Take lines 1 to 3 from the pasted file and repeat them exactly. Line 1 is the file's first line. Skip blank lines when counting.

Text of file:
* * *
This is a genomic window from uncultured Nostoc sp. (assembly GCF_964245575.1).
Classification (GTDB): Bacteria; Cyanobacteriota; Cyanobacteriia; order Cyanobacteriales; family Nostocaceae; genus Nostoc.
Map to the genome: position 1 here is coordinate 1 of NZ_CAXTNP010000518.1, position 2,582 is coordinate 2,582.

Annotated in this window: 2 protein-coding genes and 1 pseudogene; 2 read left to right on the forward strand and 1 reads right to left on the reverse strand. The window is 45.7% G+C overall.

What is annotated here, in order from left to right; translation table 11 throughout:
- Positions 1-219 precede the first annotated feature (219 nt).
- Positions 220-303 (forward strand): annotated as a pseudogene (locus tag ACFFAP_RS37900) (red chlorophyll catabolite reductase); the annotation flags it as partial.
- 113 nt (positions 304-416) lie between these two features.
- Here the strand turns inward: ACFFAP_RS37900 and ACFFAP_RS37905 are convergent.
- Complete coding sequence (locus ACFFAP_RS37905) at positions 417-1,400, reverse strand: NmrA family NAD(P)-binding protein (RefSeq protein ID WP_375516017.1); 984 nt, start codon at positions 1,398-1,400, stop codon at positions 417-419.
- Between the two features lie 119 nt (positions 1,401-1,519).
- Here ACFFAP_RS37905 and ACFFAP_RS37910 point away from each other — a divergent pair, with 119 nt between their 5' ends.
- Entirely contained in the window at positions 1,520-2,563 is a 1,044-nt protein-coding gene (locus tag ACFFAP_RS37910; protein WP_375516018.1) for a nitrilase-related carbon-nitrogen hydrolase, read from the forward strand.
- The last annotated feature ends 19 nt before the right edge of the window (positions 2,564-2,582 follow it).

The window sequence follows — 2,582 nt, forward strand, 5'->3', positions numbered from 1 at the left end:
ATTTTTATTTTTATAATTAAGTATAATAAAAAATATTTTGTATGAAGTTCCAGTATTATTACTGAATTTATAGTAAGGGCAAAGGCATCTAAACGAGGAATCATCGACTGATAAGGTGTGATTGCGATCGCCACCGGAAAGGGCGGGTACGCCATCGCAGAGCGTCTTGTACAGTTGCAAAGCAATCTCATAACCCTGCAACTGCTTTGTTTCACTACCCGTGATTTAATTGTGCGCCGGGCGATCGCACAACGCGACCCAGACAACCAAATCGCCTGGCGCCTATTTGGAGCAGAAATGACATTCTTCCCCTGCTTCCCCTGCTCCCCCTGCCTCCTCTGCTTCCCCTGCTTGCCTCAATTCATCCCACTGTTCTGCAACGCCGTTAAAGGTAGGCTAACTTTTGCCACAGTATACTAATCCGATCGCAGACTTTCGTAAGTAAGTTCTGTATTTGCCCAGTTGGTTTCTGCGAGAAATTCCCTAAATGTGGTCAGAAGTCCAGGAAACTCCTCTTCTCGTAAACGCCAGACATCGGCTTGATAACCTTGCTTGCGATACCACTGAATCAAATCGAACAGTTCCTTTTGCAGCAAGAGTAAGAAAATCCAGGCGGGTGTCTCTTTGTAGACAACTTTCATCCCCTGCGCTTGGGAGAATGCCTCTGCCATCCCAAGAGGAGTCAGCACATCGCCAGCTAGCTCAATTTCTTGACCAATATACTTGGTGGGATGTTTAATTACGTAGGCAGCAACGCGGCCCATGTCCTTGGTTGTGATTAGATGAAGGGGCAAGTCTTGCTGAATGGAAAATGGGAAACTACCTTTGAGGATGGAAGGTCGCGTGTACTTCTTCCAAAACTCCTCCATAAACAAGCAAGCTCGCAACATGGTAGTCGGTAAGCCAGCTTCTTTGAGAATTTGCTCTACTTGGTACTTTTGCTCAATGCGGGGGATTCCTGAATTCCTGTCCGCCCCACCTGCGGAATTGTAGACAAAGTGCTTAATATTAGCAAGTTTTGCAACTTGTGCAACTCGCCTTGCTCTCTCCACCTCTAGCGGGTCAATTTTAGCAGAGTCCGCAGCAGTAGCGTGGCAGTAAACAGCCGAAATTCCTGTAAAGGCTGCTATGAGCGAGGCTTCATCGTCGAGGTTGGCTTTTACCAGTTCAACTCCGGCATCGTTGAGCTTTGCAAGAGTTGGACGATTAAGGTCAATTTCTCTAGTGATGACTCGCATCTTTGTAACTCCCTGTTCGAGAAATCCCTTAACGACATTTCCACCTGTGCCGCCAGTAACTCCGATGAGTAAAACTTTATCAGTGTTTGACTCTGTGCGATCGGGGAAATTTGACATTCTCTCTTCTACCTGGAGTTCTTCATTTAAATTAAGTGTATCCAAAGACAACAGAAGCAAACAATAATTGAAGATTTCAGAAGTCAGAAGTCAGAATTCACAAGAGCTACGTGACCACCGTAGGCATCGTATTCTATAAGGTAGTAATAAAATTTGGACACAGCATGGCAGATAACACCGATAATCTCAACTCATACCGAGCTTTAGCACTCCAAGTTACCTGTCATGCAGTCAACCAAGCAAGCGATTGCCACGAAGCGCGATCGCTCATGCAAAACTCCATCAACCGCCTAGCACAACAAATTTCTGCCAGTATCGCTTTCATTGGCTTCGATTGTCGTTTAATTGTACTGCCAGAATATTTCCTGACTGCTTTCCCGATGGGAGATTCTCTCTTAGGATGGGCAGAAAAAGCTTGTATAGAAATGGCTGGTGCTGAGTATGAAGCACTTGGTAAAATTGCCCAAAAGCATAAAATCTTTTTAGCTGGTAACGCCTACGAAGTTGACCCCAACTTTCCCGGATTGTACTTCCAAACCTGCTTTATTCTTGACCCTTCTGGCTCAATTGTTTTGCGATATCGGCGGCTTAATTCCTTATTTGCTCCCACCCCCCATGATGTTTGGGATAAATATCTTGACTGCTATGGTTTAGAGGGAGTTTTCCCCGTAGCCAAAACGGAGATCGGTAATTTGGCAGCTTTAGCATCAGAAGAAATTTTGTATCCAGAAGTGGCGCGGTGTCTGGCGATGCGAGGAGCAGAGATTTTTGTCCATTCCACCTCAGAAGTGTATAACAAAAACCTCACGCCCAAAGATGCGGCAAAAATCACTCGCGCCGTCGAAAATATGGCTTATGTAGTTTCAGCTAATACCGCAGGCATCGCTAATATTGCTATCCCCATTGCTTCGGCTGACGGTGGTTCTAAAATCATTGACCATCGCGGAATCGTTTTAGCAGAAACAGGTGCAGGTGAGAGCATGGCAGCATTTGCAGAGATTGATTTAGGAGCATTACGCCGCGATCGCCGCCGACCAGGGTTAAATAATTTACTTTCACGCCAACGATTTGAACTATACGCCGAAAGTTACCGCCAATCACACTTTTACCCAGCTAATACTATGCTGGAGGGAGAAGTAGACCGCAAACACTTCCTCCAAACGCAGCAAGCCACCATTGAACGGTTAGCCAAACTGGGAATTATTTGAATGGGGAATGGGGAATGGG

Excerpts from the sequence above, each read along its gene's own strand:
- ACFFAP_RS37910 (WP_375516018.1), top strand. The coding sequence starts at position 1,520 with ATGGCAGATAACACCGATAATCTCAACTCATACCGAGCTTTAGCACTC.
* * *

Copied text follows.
This is a genomic window from uncultured Nostoc sp. (assembly GCF_964245575.1).
Classification (GTDB): Bacteria; Cyanobacteriota; Cyanobacteriia; order Cyanobacteriales; family Nostocaceae; genus Nostoc.
Map to the genome: position 1 here is coordinate 1 of NZ_CAXTNP010000518.1, position 2,582 is coordinate 2,582.